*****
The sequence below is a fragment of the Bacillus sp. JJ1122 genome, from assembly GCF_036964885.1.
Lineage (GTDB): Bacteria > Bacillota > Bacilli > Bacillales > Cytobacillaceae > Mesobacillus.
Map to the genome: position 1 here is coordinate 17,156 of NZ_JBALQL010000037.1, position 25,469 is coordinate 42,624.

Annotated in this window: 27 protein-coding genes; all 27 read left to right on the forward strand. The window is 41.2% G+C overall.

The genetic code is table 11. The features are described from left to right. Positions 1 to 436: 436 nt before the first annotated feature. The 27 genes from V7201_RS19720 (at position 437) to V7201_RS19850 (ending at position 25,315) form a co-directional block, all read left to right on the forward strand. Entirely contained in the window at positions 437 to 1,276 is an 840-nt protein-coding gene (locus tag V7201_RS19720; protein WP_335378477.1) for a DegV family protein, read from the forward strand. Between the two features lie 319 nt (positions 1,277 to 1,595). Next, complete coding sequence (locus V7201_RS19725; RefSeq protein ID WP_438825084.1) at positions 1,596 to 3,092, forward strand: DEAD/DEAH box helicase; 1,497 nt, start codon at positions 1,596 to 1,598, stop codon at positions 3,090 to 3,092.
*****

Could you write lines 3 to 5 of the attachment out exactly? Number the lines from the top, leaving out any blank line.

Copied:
Map to the genome: position 1 here is coordinate 17,156 of NZ_JBALQL010000037.1, position 25,469 is coordinate 42,624.

Annotated in this window: 27 protein-coding genes; all 27 read left to right on the forward strand. The window is 41.2% G+C overall.

The genetic code is table 11. The features are described from left to right. Positions 1 to 436: 436 nt before the first annotated feature. The 27 genes from V7201_RS19720 (at position 437) to V7201_RS19850 (ending at position 25,315) form a co-directional block, all read left to right on the forward strand. Entirely contained in the window at positions 437 to 1,276 is an 840-nt protein-coding gene (locus tag V7201_RS19720; protein WP_335378477.1) for a DegV family protein, read from the forward strand. Between the two features lie 319 nt (positions 1,277 to 1,595). Next, complete coding sequence (locus V7201_RS19725; RefSeq protein ID WP_438825084.1) at positions 1,596 to 3,092, forward strand: DEAD/DEAH box helicase; 1,497 nt, start codon at positions 1,596 to 1,598, stop codon at positions 3,090 to 3,092.